Upper Valley residents come together for holiday Revels

Print More

(Host) When it comes to holiday traditions, the Christmas Revels is fairly new. Celebrating the holiday and the Winter Solstice, Revels started in Cambridge, Massachusetts in the 1970s and quickly spread to cities around the country. Revels North of Hanover is one of the longest running Revels in the country. Each year well over a hundred Upper Valley residents come together to make it happen.

Susan Keese dropped in on a rehearsal this week and filed this report from Backstage.

(Keese) This year’s Christmas Revels in Hanover are set in Victorian England, in the giddy social disorder of the Industrial Revolution. The stage set is a cityscape circa 1895. There’s a turning mill wheel on one side. On the other is a popular theater.

(Lamplighter) “Past three o’clock on a cold and frosty morning….”

(Keese) A lamplighter announces the night’s end. In the darkness, peddlers arrive, hawking their wares. “Mackerel! Fresh mackerel!” They move through the theater, drawing the audience in. “Old rags, any old rags? Fresh eggs for your Christmas breakfast!”

If the revelers have their way the audience will be on their feet singing and dancing before the celebration ends. (Sound of chorus singing, “God Rest ye Merry, Gentlemen.”)

(David Gay) “It’s sort of like a pageant. Usually each year we focus on a particular culture or a particular historical time. And it’s a collection of songs and dances, bits and pieces of drama poetry, traditional rituals from around the world. It’s material that reaches way back into the human history.”

(Keese) David Gay has been the Revels’ artistic director for ten years.

(Gay) “You get a chorus of local people, you bring in guest artists from outside. There is a huge creative crew of choreographers, dancers, the costumers, the set builders and designers – all of these people who work pretty much for the love of Revels because they don’t make very much money doing this at all.”

(Keese) As the light dawns on stage, and the workers begin their day, the night is just ending for some. The theater and dance hall denizens mingle with well-dressed swells’ out on the town.

(Master of Ceremonies) “Ladies and gentleman, friends! I would like for you to join me in welcoming back that lovely lady of the theater – Vesta Victoria.”

(Keese) Boston Actress Sarah DeLima is one of this year’s guest artists.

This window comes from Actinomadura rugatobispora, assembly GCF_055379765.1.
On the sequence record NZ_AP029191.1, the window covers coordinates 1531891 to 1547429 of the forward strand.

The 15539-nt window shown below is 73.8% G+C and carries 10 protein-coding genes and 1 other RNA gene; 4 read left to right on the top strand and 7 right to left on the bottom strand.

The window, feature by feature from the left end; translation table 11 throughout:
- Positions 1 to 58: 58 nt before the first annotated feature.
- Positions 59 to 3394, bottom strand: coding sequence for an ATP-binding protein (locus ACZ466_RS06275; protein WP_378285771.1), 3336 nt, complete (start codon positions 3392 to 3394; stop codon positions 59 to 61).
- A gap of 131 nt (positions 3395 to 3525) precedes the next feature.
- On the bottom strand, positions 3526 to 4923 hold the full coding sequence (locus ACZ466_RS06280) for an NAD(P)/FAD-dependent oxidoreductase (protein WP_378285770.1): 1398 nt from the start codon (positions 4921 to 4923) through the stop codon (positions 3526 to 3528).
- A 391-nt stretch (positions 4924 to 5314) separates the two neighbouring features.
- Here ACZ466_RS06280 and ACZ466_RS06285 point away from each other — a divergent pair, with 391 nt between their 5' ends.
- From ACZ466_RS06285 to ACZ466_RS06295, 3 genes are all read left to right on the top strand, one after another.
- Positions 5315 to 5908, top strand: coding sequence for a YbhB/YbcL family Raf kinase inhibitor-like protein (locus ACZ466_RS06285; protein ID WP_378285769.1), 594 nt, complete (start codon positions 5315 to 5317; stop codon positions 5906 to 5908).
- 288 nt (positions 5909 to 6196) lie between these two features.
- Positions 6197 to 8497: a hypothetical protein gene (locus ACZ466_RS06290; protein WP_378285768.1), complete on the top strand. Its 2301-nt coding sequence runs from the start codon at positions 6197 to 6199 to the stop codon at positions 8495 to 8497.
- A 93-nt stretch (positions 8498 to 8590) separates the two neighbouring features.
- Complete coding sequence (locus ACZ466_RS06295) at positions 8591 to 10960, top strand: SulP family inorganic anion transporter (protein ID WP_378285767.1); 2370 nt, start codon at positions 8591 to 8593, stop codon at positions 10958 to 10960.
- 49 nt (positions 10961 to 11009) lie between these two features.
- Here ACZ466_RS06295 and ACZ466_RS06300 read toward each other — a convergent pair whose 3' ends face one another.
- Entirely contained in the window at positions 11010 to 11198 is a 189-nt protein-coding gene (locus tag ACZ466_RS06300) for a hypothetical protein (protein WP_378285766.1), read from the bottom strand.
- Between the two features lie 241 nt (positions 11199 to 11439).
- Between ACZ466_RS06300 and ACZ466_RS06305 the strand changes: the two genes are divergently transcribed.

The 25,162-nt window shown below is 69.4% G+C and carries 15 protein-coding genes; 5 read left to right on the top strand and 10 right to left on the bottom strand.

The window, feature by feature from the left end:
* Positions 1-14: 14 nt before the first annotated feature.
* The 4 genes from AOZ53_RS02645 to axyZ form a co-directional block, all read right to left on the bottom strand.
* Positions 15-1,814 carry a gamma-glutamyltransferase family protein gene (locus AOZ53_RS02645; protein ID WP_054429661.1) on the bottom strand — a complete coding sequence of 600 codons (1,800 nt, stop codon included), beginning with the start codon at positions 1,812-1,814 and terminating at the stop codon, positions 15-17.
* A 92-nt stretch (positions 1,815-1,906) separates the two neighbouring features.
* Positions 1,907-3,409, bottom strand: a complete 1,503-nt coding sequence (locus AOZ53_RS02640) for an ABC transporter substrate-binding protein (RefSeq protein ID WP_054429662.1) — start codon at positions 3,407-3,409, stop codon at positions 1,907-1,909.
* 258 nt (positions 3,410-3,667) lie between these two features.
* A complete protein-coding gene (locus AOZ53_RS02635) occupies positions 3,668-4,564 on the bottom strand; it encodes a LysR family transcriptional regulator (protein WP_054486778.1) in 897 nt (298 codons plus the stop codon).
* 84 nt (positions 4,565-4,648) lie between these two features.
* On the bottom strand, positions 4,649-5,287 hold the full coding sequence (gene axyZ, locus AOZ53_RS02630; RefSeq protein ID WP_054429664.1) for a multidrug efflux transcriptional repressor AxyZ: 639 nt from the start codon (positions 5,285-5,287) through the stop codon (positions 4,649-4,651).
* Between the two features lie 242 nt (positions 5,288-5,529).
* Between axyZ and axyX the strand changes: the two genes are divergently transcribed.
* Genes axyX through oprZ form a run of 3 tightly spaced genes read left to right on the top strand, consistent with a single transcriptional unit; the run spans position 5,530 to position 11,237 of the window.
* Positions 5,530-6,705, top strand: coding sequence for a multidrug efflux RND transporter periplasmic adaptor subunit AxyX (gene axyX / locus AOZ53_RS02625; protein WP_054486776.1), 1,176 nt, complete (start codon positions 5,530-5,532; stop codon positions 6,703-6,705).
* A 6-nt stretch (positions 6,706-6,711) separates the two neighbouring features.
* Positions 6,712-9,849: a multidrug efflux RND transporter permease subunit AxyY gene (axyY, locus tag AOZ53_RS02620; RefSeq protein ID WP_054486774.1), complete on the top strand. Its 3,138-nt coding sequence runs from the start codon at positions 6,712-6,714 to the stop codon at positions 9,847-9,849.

(DeLima) “I play somebody called Vesta Victoria, who was in fact a star of the Victorian music hall. And of course in those days theater was not quite nice, so she’s a slightly over the top, well known figure. And so they’ve taken her as a character and threaded her through the evening.”

(DeLima, singing) “Come, come, come and make eyes at me down at the old bull and bush…”

(Keese) There are also children on stage – ragged urchins who sleep in the gutters. Thirteen-year old Libby Chamberlain of Norwich plays one of them. In one of her favorite scenes, the children beg for food. They sing a song that’s almost a chant.

(Children’s chanting) “A soul, a soul, a soul, a cake! Please good missus a soul, a cake…”

(Chamberlain) “It’s so haunting and it’s just changing the show completely from these happy laughing people to the other side of the industrial revolution. Just the fact that we don’t have shoes and we climb up chimneys for a living.”

(Keese) As in any self-respecting holiday tale, something wonderful happens. Vesta Victoria persuades her well-heeled escort to throw a Christmas party in the theater. Every one, rich and poor is invited.

In act two, a table is piled high with food and there’s plenty of merriment and entertainment. There are Morris dancers, a steamy tango, a play within the play, and more singing. Even among the poor, there’s a sense that light has triumphed over darkness and that better times are coming.

The audience feels it too. Director David Gay:

(Gay) “So the focus of the show is really around how the return of the light is inevitable and how it takes a community to become in tune with the world around us in such a way that human beings are part of this process of the cycle of seasons.”

(Keese) For Vermont Public Radio, I’m Susan Keese, Backstage in Hanover New Hampshire.

(Host) The Christmas Revels will be performed Friday Saturday and Sunday at the Hopkins Center in Hanover.

Comments are closed.